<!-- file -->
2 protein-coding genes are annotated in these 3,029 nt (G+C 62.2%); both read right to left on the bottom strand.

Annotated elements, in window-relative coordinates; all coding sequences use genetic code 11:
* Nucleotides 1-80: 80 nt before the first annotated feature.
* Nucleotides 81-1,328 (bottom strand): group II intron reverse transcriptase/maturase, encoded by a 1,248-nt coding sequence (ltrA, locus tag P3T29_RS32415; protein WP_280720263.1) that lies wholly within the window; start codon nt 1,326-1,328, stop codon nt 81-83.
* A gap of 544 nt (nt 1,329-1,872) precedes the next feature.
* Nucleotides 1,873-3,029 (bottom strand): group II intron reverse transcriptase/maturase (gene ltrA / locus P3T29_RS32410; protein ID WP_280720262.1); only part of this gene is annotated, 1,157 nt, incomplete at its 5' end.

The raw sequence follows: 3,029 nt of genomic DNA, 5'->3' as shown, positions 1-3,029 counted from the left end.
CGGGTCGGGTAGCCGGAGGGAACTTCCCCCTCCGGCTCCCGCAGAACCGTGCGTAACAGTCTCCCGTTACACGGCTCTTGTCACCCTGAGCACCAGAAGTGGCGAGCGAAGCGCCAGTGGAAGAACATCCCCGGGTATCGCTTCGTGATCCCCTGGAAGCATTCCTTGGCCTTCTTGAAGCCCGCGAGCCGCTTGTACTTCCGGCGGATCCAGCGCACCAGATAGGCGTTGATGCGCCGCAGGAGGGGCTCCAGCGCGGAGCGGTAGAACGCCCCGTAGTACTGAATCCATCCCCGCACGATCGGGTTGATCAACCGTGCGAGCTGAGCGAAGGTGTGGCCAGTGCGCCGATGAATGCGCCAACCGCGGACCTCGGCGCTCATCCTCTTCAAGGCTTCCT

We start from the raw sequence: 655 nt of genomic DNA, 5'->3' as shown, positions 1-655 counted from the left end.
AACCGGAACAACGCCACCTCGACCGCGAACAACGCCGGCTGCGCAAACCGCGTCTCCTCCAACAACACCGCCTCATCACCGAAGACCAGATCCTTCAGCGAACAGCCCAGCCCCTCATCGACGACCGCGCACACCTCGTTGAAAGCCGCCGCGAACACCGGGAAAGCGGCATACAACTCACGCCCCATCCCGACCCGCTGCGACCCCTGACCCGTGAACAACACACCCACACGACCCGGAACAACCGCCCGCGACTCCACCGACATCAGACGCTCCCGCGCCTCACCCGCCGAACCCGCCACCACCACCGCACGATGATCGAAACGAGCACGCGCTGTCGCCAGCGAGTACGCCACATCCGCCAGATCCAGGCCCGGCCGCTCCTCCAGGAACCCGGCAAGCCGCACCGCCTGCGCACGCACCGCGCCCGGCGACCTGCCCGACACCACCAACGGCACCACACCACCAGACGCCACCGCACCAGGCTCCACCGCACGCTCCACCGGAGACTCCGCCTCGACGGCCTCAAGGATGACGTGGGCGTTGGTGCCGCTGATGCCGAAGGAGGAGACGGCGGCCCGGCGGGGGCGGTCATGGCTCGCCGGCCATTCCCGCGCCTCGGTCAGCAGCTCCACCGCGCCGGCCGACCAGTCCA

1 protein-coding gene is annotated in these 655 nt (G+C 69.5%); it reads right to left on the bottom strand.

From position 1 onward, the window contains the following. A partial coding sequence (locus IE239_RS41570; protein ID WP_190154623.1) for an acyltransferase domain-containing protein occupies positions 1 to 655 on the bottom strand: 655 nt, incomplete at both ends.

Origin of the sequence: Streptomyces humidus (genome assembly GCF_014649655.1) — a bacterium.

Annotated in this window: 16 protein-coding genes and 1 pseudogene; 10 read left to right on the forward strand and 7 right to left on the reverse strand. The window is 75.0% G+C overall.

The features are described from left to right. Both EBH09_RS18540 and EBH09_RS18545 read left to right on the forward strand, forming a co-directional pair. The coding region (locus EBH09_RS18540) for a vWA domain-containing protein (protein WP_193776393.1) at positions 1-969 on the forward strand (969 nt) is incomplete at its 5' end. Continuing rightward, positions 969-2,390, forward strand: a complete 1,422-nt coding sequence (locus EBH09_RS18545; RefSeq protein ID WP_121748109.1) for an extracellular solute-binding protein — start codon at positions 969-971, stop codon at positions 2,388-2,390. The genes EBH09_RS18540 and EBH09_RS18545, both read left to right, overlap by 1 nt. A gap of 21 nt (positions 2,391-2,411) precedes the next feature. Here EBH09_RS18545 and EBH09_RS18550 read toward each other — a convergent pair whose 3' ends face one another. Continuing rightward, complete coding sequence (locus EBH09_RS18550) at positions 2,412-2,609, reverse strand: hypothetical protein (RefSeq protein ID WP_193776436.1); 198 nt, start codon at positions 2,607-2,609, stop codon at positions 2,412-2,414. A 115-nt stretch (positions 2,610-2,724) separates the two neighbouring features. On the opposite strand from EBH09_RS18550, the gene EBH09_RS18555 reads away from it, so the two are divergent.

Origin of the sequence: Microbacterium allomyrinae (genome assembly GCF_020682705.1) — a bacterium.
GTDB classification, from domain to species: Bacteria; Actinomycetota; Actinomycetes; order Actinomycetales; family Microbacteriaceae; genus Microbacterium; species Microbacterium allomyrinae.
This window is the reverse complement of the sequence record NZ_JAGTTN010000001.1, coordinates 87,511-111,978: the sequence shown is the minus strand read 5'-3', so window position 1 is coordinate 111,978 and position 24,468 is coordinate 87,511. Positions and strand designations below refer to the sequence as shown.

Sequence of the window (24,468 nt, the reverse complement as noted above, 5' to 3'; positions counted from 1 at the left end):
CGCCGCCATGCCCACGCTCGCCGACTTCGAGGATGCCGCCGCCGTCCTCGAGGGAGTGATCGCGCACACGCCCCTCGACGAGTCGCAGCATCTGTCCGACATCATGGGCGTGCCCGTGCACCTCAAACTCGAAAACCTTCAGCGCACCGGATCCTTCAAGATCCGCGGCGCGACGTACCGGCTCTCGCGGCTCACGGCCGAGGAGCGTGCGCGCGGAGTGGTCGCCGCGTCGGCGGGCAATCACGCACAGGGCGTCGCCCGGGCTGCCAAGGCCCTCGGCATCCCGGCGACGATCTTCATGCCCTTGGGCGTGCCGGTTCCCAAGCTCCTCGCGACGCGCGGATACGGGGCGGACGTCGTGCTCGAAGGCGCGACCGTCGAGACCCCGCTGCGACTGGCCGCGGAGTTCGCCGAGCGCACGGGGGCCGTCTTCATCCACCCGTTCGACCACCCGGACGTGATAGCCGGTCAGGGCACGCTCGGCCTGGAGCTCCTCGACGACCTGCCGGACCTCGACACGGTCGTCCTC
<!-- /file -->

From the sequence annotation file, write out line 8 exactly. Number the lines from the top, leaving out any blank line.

CGGGTCGGGTAGCCGGAGGGAACTTCCCCCTCCGGCTCCCGCAGAACCGTGCGTAACAGTCTCCCGTTACACGGCTCTTGTCACCCTGAGCACCAGAAGTGGCGAGCGAAGCGCCAGTGGAAGAACATCCCCGGGTATCGCTTCGTGATCCCCTGGAAGCATTCCTTGGCCTTCTTGAAGCCCGCGAGCCGCTTGTACTTCCGGCGGATCCAGCGCACCAGATAGGCGTTGATGCGCCGCAGGAGGGGCTCCAGCGCGGAGCGGTAGAACGCCCCGTAGTACTGAATCCATCCCCGCACGATCGGGTTGATCAACCGTGCGAGCTGAGCGAAGGTGTGGCCAGTGCGCCGATGAATGCGCCAACCGCGGACCTCGGCGCTCATCCTCTTCAAGGCTTCCT